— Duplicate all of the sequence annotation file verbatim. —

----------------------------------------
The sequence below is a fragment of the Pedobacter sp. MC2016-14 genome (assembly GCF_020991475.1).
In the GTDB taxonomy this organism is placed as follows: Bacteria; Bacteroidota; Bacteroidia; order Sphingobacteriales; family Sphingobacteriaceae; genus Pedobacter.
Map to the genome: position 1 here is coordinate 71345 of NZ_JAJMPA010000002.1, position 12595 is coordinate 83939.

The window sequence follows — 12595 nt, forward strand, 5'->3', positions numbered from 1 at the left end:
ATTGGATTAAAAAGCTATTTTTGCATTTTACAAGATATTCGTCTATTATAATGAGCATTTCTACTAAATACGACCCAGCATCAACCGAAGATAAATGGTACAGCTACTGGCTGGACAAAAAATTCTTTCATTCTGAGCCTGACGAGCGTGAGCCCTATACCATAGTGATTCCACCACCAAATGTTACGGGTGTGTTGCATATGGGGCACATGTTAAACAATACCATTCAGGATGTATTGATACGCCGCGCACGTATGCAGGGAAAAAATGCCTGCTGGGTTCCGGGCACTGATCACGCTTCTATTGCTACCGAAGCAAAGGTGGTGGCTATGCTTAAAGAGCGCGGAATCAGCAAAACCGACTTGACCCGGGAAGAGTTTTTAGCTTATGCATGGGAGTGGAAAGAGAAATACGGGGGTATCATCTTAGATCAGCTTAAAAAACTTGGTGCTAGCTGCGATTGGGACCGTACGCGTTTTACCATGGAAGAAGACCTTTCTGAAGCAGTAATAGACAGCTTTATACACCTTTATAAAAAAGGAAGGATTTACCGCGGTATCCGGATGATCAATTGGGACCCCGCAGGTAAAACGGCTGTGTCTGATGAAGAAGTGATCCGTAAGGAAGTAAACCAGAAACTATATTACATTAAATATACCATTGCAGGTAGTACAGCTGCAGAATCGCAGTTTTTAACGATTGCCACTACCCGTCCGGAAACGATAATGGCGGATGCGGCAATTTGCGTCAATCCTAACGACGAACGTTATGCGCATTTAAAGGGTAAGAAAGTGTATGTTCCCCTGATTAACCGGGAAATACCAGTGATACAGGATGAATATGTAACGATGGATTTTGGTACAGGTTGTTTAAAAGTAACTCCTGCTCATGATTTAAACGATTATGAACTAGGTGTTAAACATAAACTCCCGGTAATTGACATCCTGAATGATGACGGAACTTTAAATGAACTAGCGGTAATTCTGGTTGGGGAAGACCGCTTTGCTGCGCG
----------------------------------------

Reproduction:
The sequence below is a fragment of the Pedobacter sp. MC2016-14 genome (assembly GCF_020991475.1).
In the GTDB taxonomy this organism is placed as follows: Bacteria; Bacteroidota; Bacteroidia; order Sphingobacteriales; family Sphingobacteriaceae; genus Pedobacter.
Map to the genome: position 1 here is coordinate 71345 of NZ_JAJMPA010000002.1, position 12595 is coordinate 83939.

The window sequence follows — 12595 nt, forward strand, 5'->3', positions numbered from 1 at the left end:
ATTGGATTAAAAAGCTATTTTTGCATTTTACAAGATATTCGTCTATTATAATGAGCATTTCTACTAAATACGACCCAGCATCAACCGAAGATAAATGGTACAGCTACTGGCTGGACAAAAAATTCTTTCATTCTGAGCCTGACGAGCGTGAGCCCTATACCATAGTGATTCCACCACCAAATGTTACGGGTGTGTTGCATATGGGGCACATGTTAAACAATACCATTCAGGATGTATTGATACGCCGCGCACGTATGCAGGGAAAAAATGCCTGCTGGGTTCCGGGCACTGATCACGCTTCTATTGCTACCGAAGCAAAGGTGGTGGCTATGCTTAAAGAGCGCGGAATCAGCAAAACCGACTTGACCCGGGAAGAGTTTTTAGCTTATGCATGGGAGTGGAAAGAGAAATACGGGGGTATCATCTTAGATCAGCTTAAAAAACTTGGTGCTAGCTGCGATTGGGACCGTACGCGTTTTACCATGGAAGAAGACCTTTCTGAAGCAGTAATAGACAGCTTTATACACCTTTATAAAAAAGGAAGGATTTACCGCGGTATCCGGATGATCAATTGGGACCCCGCAGGTAAAACGGCTGTGTCTGATGAAGAAGTGATCCGTAAGGAAGTAAACCAGAAACTATATTACATTAAATATACCATTGCAGGTAGTACAGCTGCAGAATCGCAGTTTTTAACGATTGCCACTACCCGTCCGGAAACGATAATGGCGGATGCGGCAATTTGCGTCAATCCTAACGACGAACGTTATGCGCATTTAAAGGGTAAGAAAGTGTATGTTCCCCTGATTAACCGGGAAATACCAGTGATACAGGATGAATATGTAACGATGGATTTTGGTACAGGTTGTTTAAAAGTAACTCCTGCTCATGATTTAAACGATTATGAACTAGGTGTTAAACATAAACTCCCGGTAATTGACATCCTGAATGATGACGGAACTTTAAATGAACTAGCGGTAATTCTGGTTGGGGAAGACCGCTTTGCTGCGCG